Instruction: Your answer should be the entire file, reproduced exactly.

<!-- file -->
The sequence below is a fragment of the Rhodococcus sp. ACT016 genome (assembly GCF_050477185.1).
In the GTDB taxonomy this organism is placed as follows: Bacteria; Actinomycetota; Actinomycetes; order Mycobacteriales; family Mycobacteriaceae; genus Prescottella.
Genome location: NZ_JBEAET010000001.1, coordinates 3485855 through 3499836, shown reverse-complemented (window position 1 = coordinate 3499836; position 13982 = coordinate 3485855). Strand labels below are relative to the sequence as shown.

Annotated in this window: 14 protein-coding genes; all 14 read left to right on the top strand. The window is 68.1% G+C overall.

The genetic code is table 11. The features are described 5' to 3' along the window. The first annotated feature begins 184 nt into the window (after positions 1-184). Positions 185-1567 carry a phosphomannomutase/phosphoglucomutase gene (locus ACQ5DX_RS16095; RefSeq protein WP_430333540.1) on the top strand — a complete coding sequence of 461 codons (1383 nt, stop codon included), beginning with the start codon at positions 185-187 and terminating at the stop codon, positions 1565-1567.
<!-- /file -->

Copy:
The sequence below is a fragment of the Rhodococcus sp. ACT016 genome (assembly GCF_050477185.1).
In the GTDB taxonomy this organism is placed as follows: Bacteria; Actinomycetota; Actinomycetes; order Mycobacteriales; family Mycobacteriaceae; genus Prescottella.
Genome location: NZ_JBEAET010000001.1, coordinates 3485855 through 3499836, shown reverse-complemented (window position 1 = coordinate 3499836; position 13982 = coordinate 3485855). Strand labels below are relative to the sequence as shown.

Annotated in this window: 14 protein-coding genes; all 14 read left to right on the top strand. The window is 68.1% G+C overall.

The genetic code is table 11. The features are described 5' to 3' along the window. The first annotated feature begins 184 nt into the window (after positions 1-184). Positions 185-1567 carry a phosphomannomutase/phosphoglucomutase gene (locus ACQ5DX_RS16095; RefSeq protein WP_430333540.1) on the top strand — a complete coding sequence of 461 codons (1383 nt, stop codon included), beginning with the start codon at positions 185-187 and terminating at the stop codon, positions 1565-1567.